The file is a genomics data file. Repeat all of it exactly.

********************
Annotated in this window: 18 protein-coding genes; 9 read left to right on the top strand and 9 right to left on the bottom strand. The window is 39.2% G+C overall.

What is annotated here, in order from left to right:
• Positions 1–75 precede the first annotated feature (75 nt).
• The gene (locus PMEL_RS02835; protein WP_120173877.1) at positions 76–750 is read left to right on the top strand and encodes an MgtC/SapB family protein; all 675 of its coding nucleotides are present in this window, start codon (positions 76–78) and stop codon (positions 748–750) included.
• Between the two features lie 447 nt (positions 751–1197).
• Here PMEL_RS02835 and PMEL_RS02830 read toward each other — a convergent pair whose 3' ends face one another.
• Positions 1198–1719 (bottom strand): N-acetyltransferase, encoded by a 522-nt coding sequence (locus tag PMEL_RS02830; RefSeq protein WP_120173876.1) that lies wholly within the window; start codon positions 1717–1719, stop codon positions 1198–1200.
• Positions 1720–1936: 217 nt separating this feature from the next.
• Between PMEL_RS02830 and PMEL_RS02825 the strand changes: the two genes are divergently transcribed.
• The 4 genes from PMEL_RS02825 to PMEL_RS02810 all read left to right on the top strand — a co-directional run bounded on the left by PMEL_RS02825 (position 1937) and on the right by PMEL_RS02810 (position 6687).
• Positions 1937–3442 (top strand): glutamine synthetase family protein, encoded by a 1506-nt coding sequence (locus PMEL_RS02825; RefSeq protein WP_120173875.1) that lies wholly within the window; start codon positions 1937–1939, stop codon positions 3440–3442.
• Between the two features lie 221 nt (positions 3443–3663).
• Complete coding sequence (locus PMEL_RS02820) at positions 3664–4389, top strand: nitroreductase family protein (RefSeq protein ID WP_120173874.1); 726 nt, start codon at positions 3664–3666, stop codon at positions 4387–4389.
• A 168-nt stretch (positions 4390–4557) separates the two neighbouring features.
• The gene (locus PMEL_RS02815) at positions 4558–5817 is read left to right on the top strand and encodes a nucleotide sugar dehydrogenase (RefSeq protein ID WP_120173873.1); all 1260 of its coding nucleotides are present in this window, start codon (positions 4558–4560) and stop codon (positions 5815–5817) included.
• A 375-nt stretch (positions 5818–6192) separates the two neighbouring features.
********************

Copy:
Annotated in this window: 18 protein-coding genes; 9 read left to right on the top strand and 9 right to left on the bottom strand. The window is 39.2% G+C overall.

What is annotated here, in order from left to right:
• Positions 1–75 precede the first annotated feature (75 nt).
• The gene (locus PMEL_RS02835; protein WP_120173877.1) at positions 76–750 is read left to right on the top strand and encodes an MgtC/SapB family protein; all 675 of its coding nucleotides are present in this window, start codon (positions 76–78) and stop codon (positions 748–750) included.
• Between the two features lie 447 nt (positions 751–1197).
• Here PMEL_RS02835 and PMEL_RS02830 read toward each other — a convergent pair whose 3' ends face one another.
• Positions 1198–1719 (bottom strand): N-acetyltransferase, encoded by a 522-nt coding sequence (locus tag PMEL_RS02830; RefSeq protein WP_120173876.1) that lies wholly within the window; start codon positions 1717–1719, stop codon positions 1198–1200.
• Positions 1720–1936: 217 nt separating this feature from the next.
• Between PMEL_RS02830 and PMEL_RS02825 the strand changes: the two genes are divergently transcribed.
• The 4 genes from PMEL_RS02825 to PMEL_RS02810 all read left to right on the top strand — a co-directional run bounded on the left by PMEL_RS02825 (position 1937) and on the right by PMEL_RS02810 (position 6687).
• Positions 1937–3442 (top strand): glutamine synthetase family protein, encoded by a 1506-nt coding sequence (locus PMEL_RS02825; RefSeq protein WP_120173875.1) that lies wholly within the window; start codon positions 1937–1939, stop codon positions 3440–3442.
• Between the two features lie 221 nt (positions 3443–3663).
• Complete coding sequence (locus PMEL_RS02820) at positions 3664–4389, top strand: nitroreductase family protein (RefSeq protein ID WP_120173874.1); 726 nt, start codon at positions 3664–3666, stop codon at positions 4387–4389.
• A 168-nt stretch (positions 4390–4557) separates the two neighbouring features.
• The gene (locus PMEL_RS02815) at positions 4558–5817 is read left to right on the top strand and encodes a nucleotide sugar dehydrogenase (RefSeq protein ID WP_120173873.1); all 1260 of its coding nucleotides are present in this window, start codon (positions 4558–4560) and stop codon (positions 5815–5817) included.
• A 375-nt stretch (positions 5818–6192) separates the two neighbouring features.